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I was recently asked by a former executive client how I've made myself indispensable. He had been asked by a professional women's organization to give a lecture on the topic and wanted some input. I had to give the question some serious consideration. I thought about the implications of the question and, if I was in his shoes, what I would want to say. This is what I shared.
I find the question interesting and a bit disconcerting. Is there any value in asking ourselves, 'How have I made myself indispensable?' By definition 'indispensable' means 'absolutely necessary' implying that organizations cannot do without them. However, we all know that people leave, circumstances change, markets evolve, technologies disrupt, 'coup d'etats' unravel nations and so on. Different types of individuals become indispensable – perhaps – in certain circumstances, in certain contexts, but it's not everlasting and the impact is never infinite.
Since being indispensable is temporal, professionals would do well to ask themselves, 'why am I asking myself this question?' If the answer circles around notions of job security and demand in the market then these notions will only lead to disappointment. We are all subject to context (operational, organizational, market, political) – even the most senior leaders.
Sometimes corporations seem to make radical shifts in their leadership. If you look 'under the covers' you may observe that these types of changes are reflections of changing needs. A bank, for example, at a time when they are losing market share, may hire a leader with expertise in customer strategy and channel management. That same bank may make a big change if it is slammed with security regulation compliance violations and hire a CEO who has strength in making radical governance reforms. So, context is key to deciphering who may be indispensable at any given moment in history.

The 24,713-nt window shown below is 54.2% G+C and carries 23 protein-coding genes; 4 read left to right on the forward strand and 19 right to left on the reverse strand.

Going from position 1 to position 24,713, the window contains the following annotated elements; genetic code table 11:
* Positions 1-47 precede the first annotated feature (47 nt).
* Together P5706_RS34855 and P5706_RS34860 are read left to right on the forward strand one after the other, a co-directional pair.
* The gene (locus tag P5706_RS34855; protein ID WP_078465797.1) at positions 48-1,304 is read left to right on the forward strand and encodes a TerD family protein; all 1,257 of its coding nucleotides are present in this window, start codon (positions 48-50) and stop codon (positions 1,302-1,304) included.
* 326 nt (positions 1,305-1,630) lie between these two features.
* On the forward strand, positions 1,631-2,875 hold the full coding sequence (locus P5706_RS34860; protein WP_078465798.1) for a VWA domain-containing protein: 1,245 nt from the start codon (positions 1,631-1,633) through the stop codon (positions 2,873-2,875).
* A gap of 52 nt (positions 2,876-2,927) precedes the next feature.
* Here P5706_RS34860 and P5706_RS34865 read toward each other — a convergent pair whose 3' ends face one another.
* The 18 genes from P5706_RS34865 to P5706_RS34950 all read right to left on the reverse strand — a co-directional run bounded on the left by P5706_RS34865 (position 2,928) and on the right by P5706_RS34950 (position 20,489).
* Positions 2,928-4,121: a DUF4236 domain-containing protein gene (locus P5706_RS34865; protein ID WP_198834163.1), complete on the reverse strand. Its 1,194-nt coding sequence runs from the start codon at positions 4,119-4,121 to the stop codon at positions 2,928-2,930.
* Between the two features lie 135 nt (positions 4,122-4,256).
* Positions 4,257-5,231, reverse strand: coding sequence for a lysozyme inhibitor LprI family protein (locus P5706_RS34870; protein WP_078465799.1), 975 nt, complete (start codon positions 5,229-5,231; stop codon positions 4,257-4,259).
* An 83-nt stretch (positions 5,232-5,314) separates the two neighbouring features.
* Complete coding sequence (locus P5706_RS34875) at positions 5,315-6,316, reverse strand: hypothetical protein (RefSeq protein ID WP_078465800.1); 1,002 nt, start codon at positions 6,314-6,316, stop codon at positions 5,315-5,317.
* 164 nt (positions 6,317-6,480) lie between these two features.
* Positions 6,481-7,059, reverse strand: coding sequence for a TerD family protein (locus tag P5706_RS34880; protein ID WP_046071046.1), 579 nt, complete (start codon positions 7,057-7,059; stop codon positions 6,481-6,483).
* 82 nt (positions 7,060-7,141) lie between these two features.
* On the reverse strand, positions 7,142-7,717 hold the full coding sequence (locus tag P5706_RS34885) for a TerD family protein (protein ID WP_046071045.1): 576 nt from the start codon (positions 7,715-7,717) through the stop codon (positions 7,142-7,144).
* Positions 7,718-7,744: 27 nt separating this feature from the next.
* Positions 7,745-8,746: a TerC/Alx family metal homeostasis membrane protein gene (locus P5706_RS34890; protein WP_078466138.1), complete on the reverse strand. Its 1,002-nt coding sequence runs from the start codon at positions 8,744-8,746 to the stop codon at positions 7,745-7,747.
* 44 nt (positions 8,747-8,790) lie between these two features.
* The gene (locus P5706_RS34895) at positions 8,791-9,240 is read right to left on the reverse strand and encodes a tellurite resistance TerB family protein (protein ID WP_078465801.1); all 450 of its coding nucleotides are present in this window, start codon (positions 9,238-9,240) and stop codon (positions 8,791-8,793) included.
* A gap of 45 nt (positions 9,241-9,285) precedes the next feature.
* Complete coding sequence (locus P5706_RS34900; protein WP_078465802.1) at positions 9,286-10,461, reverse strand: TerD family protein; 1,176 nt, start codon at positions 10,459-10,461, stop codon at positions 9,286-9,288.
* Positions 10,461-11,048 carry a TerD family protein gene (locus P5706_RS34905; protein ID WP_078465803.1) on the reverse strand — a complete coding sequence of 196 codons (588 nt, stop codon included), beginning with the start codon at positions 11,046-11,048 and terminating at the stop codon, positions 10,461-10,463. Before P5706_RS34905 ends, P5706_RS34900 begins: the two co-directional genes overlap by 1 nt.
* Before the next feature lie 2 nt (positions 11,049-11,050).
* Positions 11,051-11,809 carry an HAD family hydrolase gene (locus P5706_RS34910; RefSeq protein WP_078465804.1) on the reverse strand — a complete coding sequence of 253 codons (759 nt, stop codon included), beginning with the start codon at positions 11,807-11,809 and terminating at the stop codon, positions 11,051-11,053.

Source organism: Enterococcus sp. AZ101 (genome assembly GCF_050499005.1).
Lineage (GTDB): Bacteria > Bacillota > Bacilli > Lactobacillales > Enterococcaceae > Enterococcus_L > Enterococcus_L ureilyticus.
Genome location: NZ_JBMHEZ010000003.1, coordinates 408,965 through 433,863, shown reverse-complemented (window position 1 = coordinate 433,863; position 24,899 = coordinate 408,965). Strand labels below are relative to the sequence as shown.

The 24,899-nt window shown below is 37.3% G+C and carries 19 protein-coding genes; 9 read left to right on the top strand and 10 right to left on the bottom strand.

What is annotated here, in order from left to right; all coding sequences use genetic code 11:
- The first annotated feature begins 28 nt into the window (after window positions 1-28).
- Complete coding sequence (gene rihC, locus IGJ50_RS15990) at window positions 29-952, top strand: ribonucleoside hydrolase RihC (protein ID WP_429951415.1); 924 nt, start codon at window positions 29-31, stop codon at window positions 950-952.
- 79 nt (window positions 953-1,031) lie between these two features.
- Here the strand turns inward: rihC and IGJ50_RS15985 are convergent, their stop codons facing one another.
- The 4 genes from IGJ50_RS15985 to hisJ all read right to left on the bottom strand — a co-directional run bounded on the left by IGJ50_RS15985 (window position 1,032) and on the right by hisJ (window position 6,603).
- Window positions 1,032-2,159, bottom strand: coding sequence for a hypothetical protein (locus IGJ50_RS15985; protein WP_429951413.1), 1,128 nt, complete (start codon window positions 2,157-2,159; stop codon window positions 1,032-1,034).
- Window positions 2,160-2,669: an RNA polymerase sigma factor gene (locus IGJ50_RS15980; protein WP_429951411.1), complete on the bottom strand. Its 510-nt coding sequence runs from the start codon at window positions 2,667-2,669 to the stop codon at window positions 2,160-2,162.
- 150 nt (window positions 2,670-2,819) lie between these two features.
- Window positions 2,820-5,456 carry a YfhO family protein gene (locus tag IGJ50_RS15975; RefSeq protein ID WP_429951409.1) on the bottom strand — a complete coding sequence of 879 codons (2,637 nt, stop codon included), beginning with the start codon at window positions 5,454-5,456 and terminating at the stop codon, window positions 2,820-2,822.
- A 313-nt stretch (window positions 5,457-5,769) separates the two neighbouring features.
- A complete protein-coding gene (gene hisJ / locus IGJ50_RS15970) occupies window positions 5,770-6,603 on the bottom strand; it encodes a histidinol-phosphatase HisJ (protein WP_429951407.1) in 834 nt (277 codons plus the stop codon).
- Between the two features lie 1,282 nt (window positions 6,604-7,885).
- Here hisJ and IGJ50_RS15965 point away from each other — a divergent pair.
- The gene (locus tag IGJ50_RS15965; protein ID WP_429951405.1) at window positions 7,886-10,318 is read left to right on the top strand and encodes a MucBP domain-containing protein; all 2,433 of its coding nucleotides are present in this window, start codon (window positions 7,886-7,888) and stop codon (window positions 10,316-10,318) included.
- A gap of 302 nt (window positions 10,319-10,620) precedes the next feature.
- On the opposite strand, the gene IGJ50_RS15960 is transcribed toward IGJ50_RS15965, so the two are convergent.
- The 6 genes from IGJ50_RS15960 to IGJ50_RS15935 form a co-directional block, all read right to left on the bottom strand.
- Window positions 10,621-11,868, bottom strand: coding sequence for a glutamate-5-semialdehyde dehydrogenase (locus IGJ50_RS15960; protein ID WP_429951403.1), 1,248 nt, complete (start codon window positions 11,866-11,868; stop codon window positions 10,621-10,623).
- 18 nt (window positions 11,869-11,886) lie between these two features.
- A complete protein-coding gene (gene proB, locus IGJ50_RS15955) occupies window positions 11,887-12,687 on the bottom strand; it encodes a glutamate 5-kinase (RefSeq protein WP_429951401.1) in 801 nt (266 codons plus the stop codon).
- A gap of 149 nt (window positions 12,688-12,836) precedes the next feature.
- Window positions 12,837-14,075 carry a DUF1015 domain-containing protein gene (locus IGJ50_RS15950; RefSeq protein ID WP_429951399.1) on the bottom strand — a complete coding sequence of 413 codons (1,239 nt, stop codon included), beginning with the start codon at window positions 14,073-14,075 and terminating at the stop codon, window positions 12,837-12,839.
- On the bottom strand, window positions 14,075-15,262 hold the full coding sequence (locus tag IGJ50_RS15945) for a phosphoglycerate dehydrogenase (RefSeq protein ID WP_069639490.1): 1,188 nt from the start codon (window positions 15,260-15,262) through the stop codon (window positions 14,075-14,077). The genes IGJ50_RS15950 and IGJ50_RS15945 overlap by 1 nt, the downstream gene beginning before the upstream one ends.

Some of the social media discussions about this issue suggest that being a 'generalist' rather than a 'specialist' is the key to indispensability.
I'd prefer to frame the thinking around valuable capabilities. Here are some of the top capabilities that I believe add value, are highly transferable across industries, and can be cultivated and nurtured.
Being able to state the problem
The ability to gather and examine various types of information and distill the salient points and then articulate them is a key skill. The more insightful the points, the greater the value. The more effectively the points are articulated, the easier it will be for others to rally around the insights.
Being able to connect the dots
Cultivating understanding requires individuals who can paint a picture that people truly understand and can make the connection between the information and what it means. Key questions to help articulate interpretation include: what are the issues?; what are the implications for the organization?; what are the potential risks and advantages? Considering these points facilitates real discussion and debate encourages thoughtful decisions to be made.
Be a facilitator
There are individuals in organizations with this title, and sometimes they are also called, mediators, or negotiators. The fundamental skills of these individuals are valuable because they help to overcome roadblocks and barriers in devising or implementing a solution. They can be catalysts.
Even if your role doesn't include 'facilitator' in the job description, you will always do well to develop this capability, since your role will help to facilitate thoughtful progress.
Combined, these are powerful capabilities that will contribute to anyone's career progression and opportunities. They will allow you to find new avenues to explore ideas and devise options to improve the organizations where you work.
People with these skills will go to organizations that need reflection and action.
Focusing on being 'indispensable' won't encourage you to develop the right skills and capabilities. So instead, find ways to add value to your role.
Nina Dhar is a Toronto-based management consultant.